Machu Picchu: A Forgotten Story

What makes it fall in the prestigious list of the “Seven Wonders of the World”? In this article we will look into the scenic beauty as well the historical significance of Machu Picchu, an ancient Inca city located in Peru at a whopping 7290feet. One of the most popular tourist centres, Machu Picchu has been included in the UNESCO list of World Heritage Site was also voted as one of the seven wonders of the world in the year 2007.


Machu Picchu

Machu Picchu (Image source: Wikipedia)

When it was discovered by Yale University professor, Hiram Bingham III in 1911, it was largely intact and untouched. He found that the buildings were built without mortar which was a signature of the Inca civilization. The extensive use of finely and precisely cut granite in their buildings was also something the Incas were really good at, exactly the condition which he noticed at Machu Picchu. It also housed a lot of vegetation which was grown on terraced plains.


Machu Picchu is an incredible ancient human settlement in the mountains that was built with the minimal available machinery. The quality of construction and dedication sets an example as the city is still intact. While tourists get amazed to see the architectural beauty of the town, archaeologists get astounded by finding perfect usage of every structure and no single waste of manpower in the whole construction.


  • Machu Picchu was estimated to be built in the mid-1400s by the 9th Inca ruler, Pachacuti Inca Yupanqui.
  • Along with the brilliant architecture, the location of the buildings adds to the tranquillity and beauty of Machu Picchu.
  • It is located between the Huayna Picchu and Machu Picchu mountains in Peru. It lies 2430 meters above the sea level overlooking the Urubamba River which is hundreds of feet below.
  •  It is like a balcony seat to the beauty that nature has to offer.
  • The site occupies an area of 80,000 acres, also some part dedicated to terraced agriculture to grow crops like maize and potatoes.


Layout of Machu Picchu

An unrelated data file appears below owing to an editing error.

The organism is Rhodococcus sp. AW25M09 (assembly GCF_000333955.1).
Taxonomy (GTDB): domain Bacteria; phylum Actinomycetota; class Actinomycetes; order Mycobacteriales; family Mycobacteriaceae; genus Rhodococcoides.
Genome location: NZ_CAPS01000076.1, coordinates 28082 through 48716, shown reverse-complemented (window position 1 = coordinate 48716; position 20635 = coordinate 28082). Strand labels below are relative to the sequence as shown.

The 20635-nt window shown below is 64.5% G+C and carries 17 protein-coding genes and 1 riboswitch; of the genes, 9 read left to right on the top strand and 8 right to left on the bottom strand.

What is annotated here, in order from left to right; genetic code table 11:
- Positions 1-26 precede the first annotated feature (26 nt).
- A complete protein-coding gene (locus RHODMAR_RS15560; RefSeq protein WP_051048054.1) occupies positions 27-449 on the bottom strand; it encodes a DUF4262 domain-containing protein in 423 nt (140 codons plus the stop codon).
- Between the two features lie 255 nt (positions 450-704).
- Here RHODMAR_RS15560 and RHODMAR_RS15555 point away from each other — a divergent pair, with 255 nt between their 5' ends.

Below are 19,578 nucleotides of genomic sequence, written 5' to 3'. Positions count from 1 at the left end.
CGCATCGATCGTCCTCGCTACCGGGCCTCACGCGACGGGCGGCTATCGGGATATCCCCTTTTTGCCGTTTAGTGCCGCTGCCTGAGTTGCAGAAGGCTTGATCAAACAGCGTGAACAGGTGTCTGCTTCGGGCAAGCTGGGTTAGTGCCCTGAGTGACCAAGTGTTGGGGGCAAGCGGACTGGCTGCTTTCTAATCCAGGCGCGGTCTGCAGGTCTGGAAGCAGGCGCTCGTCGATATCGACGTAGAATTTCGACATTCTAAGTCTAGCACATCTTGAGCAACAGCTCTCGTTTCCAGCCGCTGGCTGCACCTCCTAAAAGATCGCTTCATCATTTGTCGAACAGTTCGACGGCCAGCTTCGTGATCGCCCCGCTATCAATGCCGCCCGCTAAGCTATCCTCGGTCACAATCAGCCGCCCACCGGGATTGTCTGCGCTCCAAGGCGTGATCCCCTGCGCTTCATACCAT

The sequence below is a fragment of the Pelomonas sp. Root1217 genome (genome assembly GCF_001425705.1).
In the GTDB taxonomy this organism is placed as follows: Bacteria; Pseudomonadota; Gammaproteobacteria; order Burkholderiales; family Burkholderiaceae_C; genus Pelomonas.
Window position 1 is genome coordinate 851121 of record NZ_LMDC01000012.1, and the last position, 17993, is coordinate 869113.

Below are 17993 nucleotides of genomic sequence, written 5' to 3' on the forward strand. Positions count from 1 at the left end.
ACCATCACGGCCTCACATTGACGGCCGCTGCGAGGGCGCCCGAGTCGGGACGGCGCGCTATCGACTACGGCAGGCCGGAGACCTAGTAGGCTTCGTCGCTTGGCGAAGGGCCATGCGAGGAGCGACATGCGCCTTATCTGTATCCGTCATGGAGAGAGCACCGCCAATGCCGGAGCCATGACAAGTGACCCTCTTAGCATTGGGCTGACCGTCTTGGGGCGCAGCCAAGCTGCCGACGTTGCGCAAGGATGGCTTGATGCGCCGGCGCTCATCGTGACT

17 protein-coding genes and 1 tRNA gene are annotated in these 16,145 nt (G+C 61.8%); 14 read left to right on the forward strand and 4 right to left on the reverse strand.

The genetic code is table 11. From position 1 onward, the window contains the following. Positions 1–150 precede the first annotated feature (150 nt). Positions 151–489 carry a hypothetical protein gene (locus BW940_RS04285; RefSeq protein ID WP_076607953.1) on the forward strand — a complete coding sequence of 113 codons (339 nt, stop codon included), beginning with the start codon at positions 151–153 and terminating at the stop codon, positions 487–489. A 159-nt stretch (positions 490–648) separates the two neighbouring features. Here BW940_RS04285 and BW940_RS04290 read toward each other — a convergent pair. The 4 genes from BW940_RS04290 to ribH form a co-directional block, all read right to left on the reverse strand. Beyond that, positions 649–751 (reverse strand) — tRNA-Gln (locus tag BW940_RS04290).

Machu Picchu was divided into two sectors, Agricultural and Urban which were separated by a ditch which was a result of a geographic fault line. The entire city was shaped according to what nature intended the land there to be. The Incas shaped the land according to the dips and rises of the land.


The Agricultural Sector consisted of terraced plains to grow crops and prevent soil erosion from the rains. There was a water channel through the central terrace only. The lower terraces also provided a foundation to the structure above them. Rooms made of granite were present near the upper terrace. The Urban Sector consisted of the main squares, royal estates, store houses, temples, workshops, cables, stairways and water fountains. Needless to say, the urban sector was built for a rich residential purpose


The terraced agricultural sector (Image courtesy of Christophe Meneboeuf/Wikipedia)

At the main gateway was a “Control Gate” which rose above the agricultural and urban sectors. There were four main squares at different levels in the city pointing out to the main landmarks. A little to the outskirts of the town, there were the cemeteries, where archaeologists found human remains and stone carvings which were offerings from the people. There were also rocks with indentations which look like they can support a human lying on his back, which may have meant for sacrifice.


Historical Significance
Machu Picchu – The Emperor’s Retreat: